The Time Paradox of the Big Bang Theory

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"The Time Paradox of the Big Bang Theory"
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What is time? When you take away all the arbitrary demarcations of hours, minutes, seconds, years, it becomes clear that time is really just a rate of change. It is the difference between an electron being on the right side of an atom, then the left, and where it was in between. It is the transition from summer to winter. Time is the glue that binds together causes and effects. Or, looking at it another way, it is resistance the universe applies to events to keep everything from happening at once.

Big Bang Theory, among its other problems, has an issue with time. In fact, it has a full-scale paradox on its hands.

Plato described a paradox as an apparent contradiction in reality. We can see these in Quantum Physics, where a photon will travel both left and right at the same time. In cases like that, a concept is only a paradox until it has a rational explanation.

When there is no explanation, no chance to resolve the paradox, then it becomes an absurd paradox. One example is the statement that every person's point of view is just as valid as any other. What if someone holds the view that that very statement isn't valid? According to the statement, that view must be valid, so it is valid to say that the statement itself is invalid. Absurd, yes? That's exactly the point.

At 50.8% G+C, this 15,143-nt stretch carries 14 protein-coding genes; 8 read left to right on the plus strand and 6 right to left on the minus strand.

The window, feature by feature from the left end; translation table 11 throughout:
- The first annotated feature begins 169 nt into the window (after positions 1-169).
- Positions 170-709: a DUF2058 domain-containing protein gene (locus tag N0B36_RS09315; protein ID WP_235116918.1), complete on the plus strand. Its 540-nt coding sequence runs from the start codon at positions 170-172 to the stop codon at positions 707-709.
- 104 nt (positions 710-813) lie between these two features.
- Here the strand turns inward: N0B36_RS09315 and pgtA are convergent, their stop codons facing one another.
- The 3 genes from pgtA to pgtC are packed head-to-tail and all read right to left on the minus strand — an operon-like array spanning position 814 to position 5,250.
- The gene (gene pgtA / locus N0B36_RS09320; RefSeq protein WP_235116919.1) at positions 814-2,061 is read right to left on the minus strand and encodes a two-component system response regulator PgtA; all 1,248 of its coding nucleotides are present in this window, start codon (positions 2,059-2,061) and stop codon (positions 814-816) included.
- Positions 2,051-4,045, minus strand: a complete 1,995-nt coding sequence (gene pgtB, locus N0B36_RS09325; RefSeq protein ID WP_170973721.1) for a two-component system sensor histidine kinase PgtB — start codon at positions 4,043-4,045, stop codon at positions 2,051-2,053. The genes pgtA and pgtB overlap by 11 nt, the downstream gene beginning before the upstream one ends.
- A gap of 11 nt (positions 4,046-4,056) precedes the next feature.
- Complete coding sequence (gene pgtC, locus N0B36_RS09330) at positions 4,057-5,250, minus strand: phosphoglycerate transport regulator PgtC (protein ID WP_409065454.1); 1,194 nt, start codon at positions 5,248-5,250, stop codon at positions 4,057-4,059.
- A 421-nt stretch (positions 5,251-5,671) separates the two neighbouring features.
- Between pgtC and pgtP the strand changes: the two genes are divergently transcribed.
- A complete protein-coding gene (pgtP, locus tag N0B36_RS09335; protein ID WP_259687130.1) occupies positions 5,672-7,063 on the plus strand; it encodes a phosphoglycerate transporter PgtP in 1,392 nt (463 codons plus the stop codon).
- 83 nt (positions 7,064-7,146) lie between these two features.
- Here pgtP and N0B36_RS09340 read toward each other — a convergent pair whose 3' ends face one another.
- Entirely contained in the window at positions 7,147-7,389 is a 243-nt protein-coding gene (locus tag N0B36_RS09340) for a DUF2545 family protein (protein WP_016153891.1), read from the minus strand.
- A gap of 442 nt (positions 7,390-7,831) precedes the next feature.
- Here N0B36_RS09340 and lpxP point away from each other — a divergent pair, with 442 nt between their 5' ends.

Plato also proved that an absurd paradox can actually be useful: it automatically proves the opposite of whatever point it is trying to make. As in the example above, the given statement is an absurd paradox, so, automatically, the statement all points of view are not equally valid' is true.

What's this got to do with the Big Bang? Well, you see, according to the theory, everything in the universe came into existence at the moment of creation, including time and space. Before that, there was absolutely nothing. Not nothing as in the absence of something', like empty space, but nothing as in not even the emptiness where nothing' should be.

But there's the paradox: Since time is just a rate of change, and time came along with the Big Bang, how could the event itself ever come to pass? How could the nothing' change into something'? Can there be change without a rate of change? Mathematically, that's like having a fraction without a numerator. It can't even be computed.

Physicist Stephen Hawking said that "Asking what came before the Big Bang is like asking what's north of the North Pole." But that's a fallacious statement; the two are not analogous. Eric Lerner pointed out that north is a direction; time is a rate. It is more closely akin to velocity than vector.

Look at it this way: if you measure the speed of a runner who doesn't exist, how fast is he going? It isn't zero, because he'd have to exist to be' not moving. He clearly isn't covering any distance either, because he's not there.

So, if time came with the Big Bang, how did it get there? Short of an "act of God", or another arbitrary suspension of the physical laws, like Inflation, it is clear that we're faced with an absurd paradox. Which means that the opposite is true.

The simplest form of the paradox is stated thusly: Time came into existence. It is this statement that is absurd, and in contradiction with itself. Therefore, it is automatically false, and the opposite is true: Time always exists. It seems self-evident, yet we've been barking up the tree of time-without-time for nearly a Century now. How bright are we?

Furthermore, since Time and Space are one fabric', as Einstein put it, then Space must also have always existed. Since Time is infinite, by definition of having always existed, then Space must likewise be infinite, else we will run afoul of another paradox.